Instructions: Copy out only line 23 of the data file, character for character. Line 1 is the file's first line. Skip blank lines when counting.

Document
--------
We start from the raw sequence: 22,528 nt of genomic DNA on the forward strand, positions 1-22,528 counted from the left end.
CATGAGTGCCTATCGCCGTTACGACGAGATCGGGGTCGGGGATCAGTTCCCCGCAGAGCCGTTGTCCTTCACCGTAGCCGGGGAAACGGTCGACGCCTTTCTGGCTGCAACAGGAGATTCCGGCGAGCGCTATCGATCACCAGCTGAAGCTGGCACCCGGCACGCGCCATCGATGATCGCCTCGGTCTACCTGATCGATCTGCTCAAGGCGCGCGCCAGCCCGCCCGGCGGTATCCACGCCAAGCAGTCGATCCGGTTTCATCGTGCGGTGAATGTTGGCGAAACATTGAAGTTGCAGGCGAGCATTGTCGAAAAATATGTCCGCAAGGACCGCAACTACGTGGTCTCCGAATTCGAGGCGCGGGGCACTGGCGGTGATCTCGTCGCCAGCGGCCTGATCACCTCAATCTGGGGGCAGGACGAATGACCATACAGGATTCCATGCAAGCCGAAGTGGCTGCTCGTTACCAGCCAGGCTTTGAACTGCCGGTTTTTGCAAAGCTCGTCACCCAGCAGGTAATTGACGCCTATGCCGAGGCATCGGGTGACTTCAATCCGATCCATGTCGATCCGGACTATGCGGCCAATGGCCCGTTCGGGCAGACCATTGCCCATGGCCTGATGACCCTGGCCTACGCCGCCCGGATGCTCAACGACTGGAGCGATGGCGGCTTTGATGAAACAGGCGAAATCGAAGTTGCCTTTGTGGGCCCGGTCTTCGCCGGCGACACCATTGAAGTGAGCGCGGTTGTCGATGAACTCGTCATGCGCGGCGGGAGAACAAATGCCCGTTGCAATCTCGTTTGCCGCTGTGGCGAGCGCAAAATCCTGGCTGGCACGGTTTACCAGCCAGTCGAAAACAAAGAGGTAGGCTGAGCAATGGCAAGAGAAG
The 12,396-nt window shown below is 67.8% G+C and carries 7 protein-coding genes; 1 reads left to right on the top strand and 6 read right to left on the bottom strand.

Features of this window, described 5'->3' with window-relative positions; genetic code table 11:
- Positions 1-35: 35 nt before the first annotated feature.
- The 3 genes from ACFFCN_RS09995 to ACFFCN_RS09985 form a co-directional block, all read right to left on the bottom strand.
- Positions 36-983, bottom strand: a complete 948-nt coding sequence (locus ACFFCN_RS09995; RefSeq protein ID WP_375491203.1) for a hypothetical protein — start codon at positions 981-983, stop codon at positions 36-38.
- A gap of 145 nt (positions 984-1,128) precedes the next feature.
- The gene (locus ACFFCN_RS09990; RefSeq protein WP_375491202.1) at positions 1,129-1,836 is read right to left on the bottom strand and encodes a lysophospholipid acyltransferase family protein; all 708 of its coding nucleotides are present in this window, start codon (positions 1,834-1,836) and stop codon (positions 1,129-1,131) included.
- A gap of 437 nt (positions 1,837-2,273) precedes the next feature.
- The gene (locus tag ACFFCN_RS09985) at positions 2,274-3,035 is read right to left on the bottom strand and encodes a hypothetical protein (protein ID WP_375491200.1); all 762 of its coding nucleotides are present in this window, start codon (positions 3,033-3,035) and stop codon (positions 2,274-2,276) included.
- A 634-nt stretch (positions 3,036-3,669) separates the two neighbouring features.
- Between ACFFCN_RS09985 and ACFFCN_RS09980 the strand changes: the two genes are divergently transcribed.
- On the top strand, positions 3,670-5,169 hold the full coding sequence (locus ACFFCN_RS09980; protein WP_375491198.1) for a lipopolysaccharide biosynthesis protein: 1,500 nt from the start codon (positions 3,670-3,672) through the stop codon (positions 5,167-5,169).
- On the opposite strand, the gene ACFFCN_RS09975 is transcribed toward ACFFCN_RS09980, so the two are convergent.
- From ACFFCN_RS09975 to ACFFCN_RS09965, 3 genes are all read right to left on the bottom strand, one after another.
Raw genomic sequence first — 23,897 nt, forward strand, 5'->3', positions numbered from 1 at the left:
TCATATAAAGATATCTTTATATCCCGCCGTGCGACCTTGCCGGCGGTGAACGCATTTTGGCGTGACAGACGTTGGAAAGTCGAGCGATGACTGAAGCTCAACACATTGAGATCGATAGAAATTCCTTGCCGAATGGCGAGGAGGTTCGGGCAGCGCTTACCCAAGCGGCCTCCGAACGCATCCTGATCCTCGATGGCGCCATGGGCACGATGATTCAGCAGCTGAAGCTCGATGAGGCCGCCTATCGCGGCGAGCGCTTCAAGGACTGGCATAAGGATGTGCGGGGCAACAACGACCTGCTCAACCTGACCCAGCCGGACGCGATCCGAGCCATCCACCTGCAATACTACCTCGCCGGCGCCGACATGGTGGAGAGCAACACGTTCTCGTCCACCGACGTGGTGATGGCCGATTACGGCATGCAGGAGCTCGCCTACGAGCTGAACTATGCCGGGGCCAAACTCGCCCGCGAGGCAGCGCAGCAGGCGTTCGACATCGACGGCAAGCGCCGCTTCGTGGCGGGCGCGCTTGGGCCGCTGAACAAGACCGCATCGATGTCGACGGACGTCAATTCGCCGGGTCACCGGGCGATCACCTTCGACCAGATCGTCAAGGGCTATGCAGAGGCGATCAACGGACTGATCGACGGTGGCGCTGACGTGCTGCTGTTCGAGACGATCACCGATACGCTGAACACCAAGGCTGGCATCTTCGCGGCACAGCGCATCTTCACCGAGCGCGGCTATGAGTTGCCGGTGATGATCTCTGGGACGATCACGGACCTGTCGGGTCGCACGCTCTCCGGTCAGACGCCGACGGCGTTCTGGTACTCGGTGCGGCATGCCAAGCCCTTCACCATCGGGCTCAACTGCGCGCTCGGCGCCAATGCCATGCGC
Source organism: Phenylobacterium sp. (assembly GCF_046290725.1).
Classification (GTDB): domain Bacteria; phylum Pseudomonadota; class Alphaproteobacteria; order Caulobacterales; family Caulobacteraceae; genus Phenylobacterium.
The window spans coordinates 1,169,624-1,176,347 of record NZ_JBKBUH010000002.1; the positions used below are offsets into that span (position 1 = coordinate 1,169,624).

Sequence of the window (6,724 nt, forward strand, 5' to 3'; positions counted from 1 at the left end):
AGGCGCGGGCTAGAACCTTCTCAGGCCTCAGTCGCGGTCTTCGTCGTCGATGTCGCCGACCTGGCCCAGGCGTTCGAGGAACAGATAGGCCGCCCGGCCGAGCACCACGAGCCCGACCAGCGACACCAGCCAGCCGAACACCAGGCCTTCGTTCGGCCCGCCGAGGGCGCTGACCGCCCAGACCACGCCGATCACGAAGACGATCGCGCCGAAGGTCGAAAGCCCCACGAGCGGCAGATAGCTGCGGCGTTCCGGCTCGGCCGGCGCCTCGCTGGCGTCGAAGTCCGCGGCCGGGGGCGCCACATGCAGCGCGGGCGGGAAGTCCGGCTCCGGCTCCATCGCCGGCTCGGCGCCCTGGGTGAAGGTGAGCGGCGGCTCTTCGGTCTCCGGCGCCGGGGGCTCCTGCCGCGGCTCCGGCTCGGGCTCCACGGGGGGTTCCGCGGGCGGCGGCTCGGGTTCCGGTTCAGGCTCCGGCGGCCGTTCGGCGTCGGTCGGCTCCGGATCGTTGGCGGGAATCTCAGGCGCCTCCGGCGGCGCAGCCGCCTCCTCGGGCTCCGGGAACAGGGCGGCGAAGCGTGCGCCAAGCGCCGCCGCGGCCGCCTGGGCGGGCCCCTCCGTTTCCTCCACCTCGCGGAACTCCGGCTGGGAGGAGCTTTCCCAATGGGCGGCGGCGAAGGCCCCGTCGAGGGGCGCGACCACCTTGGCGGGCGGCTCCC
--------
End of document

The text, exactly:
AGGCGCGGGCTAGAACCTTCTCAGGCCTCAGTCGCGGTCTTCGTCGTCGATGTCGCCGACCTGGCCCAGGCGTTCGAGGAACAGATAGGCCGCCCGGCCGAGCACCACGAGCCCGACCAGCGACACCAGCCAGCCGAACACCAGGCCTTCGTTCGGCCCGCCGAGGGCGCTGACCGCCCAGACCACGCCGATCACGAAGACGATCGCGCCGAAGGTCGAAAGCCCCACGAGCGGCAGATAGCTGCGGCGTTCCGGCTCGGCCGGCGCCTCGCTGGCGTCGAAGTCCGCGGCCGGGGGCGCCACATGCAGCGCGGGCGGGAAGTCCGGCTCCGGCTCCATCGCCGGCTCGGCGCCCTGGGTGAAGGTGAGCGGCGGCTCTTCGGTCTCCGGCGCCGGGGGCTCCTGCCGCGGCTCCGGCTCGGGCTCCACGGGGGGTTCCGCGGGCGGCGGCTCGGGTTCCGGTTCAGGCTCCGGCGGCCGTTCGGCGTCGGTCGGCTCCGGATCGTTGGCGGGAATCTCAGGCGCCTCCGGCGGCGCAGCCGCCTCCTCGGGCTCCGGGAACAGGGCGGCGAAGCGTGCGCCAAGCGCCGCCGCGGCCGCCTGGGCGGGCCCCTCCGTTTCCTCCACCTCGCGGAACTCCGGCTGGGAGGAGCTTTCCCAATGGGCGGCGGCGAAGGCCCCGTCGAGGGGCGCGACCACCTTGGCGGGCGGCTCCC